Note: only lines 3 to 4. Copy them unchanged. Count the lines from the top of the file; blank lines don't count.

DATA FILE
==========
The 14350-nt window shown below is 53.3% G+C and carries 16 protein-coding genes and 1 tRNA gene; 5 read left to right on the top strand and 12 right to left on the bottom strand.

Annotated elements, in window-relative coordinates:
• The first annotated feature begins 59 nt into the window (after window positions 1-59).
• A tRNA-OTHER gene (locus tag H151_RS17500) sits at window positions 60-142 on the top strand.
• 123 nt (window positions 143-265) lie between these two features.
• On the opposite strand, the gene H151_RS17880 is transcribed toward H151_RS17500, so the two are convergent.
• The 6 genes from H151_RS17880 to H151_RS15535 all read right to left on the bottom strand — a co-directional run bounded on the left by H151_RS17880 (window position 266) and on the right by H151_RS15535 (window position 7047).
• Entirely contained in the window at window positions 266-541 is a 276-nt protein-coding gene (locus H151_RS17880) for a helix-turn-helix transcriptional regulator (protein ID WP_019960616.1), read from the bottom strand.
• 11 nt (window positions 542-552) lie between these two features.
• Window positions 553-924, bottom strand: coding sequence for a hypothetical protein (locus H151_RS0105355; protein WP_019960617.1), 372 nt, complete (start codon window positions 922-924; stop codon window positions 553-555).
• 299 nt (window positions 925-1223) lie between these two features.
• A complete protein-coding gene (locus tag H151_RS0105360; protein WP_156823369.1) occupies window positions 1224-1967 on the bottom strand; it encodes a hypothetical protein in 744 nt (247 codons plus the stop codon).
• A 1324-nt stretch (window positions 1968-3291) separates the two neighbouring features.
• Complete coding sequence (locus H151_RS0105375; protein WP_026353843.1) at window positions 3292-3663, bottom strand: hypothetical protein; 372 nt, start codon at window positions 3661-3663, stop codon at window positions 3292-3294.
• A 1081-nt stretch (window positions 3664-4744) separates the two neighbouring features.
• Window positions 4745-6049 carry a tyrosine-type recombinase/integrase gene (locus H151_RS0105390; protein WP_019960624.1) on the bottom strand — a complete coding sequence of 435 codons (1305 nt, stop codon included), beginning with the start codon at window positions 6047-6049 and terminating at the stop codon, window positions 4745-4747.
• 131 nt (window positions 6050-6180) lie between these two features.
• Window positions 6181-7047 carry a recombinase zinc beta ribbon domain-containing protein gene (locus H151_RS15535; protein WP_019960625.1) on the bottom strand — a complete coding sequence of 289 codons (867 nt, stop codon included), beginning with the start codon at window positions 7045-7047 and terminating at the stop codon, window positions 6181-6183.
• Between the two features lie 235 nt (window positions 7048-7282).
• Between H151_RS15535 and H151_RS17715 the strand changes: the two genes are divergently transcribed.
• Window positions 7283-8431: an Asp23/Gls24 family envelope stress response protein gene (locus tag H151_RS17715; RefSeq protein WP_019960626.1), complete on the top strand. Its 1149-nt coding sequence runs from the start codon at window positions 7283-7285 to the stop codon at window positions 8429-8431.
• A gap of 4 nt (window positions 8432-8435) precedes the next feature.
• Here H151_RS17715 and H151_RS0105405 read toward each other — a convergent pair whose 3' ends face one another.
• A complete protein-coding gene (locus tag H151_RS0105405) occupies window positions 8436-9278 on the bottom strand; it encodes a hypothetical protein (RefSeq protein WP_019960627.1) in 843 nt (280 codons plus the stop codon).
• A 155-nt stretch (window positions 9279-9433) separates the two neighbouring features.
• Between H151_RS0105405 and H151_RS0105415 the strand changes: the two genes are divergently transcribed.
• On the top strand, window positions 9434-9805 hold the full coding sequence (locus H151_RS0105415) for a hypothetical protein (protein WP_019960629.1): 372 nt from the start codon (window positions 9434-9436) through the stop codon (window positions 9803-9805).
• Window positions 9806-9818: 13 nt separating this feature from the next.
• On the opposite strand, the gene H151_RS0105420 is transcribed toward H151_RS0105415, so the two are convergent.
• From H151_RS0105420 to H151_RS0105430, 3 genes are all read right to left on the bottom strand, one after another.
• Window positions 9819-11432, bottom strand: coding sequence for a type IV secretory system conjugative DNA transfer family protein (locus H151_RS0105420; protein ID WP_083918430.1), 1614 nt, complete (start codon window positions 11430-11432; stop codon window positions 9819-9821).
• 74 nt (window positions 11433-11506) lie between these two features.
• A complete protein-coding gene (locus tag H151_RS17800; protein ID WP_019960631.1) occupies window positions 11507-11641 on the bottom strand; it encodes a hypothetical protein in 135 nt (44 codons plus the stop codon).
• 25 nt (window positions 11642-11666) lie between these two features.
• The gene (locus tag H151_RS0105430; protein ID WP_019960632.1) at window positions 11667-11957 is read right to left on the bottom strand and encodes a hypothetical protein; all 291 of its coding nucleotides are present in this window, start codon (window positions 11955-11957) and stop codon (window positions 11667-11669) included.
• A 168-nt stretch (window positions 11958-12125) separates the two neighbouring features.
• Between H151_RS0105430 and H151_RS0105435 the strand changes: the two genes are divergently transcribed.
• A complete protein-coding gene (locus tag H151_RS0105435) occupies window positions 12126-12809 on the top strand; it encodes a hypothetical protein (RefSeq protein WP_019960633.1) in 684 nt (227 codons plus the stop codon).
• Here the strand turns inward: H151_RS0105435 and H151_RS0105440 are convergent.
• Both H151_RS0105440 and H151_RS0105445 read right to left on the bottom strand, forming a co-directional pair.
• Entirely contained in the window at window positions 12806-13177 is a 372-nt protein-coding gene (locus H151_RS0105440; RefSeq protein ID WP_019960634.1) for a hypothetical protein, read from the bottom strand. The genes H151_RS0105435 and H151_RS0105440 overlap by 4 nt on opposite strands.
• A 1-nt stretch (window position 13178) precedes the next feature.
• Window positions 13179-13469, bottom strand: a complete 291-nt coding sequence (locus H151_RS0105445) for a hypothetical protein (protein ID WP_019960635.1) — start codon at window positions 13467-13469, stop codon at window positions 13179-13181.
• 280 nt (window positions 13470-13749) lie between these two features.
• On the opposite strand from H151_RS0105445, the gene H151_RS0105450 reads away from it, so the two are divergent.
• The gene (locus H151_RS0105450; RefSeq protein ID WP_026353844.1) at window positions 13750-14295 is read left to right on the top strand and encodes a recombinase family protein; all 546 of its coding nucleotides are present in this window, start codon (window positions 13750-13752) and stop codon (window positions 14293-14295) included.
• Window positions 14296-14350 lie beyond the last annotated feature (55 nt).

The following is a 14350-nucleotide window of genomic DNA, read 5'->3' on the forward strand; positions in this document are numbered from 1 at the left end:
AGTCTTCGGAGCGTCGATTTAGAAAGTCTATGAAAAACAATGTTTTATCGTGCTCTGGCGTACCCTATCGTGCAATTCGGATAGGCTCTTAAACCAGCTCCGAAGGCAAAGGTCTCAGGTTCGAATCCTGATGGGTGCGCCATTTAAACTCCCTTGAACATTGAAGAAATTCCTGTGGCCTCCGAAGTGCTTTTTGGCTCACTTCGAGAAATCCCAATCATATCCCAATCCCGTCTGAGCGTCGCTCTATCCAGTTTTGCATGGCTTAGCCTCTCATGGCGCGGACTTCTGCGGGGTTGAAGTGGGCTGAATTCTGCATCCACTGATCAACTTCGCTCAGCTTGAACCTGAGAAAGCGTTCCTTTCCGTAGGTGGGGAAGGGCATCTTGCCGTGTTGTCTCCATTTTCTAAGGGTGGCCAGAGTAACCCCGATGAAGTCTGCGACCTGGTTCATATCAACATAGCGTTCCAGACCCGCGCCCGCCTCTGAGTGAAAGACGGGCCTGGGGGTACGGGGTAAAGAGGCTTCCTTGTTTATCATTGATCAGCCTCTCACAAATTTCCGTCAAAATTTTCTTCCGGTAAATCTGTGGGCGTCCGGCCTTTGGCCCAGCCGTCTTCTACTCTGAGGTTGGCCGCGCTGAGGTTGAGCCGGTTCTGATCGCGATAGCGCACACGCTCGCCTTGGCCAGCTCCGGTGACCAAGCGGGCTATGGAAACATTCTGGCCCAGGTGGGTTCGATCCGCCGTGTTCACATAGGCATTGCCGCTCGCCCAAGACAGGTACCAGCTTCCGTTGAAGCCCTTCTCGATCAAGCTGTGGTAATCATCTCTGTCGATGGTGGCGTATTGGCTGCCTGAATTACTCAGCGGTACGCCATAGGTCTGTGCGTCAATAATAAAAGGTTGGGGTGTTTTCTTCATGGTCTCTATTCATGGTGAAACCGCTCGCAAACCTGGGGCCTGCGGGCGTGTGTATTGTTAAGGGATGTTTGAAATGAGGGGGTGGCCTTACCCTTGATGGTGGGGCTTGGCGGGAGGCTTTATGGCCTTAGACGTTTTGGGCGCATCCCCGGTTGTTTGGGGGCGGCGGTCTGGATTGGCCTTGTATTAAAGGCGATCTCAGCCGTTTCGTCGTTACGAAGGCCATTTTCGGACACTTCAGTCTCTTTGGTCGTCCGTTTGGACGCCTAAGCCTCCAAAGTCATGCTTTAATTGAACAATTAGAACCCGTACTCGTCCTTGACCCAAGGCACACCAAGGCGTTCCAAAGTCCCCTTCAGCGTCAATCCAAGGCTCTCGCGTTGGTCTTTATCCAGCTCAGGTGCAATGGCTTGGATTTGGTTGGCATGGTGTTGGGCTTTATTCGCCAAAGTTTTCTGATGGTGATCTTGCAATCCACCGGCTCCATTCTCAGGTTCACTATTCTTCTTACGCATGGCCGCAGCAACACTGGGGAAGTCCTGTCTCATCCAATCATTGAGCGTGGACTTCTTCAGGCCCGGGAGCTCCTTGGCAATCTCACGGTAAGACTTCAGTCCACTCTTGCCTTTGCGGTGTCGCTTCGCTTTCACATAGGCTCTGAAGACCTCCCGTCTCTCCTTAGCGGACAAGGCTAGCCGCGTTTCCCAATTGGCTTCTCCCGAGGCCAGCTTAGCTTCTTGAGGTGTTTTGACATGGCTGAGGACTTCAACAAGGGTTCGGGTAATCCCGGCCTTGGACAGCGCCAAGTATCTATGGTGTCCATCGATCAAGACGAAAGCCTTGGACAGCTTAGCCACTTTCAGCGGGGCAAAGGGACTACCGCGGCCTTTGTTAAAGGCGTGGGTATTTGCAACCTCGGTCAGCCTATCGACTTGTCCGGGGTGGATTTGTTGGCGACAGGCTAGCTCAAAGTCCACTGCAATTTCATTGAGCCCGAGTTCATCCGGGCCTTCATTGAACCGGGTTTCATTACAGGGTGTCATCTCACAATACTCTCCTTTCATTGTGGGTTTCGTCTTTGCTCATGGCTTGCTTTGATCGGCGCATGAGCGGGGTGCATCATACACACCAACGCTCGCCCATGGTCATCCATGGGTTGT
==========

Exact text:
• The first annotated feature begins 59 nt into the window (after window positions 1-59).
• A tRNA-OTHER gene (locus tag H151_RS17500) sits at window positions 60-142 on the top strand.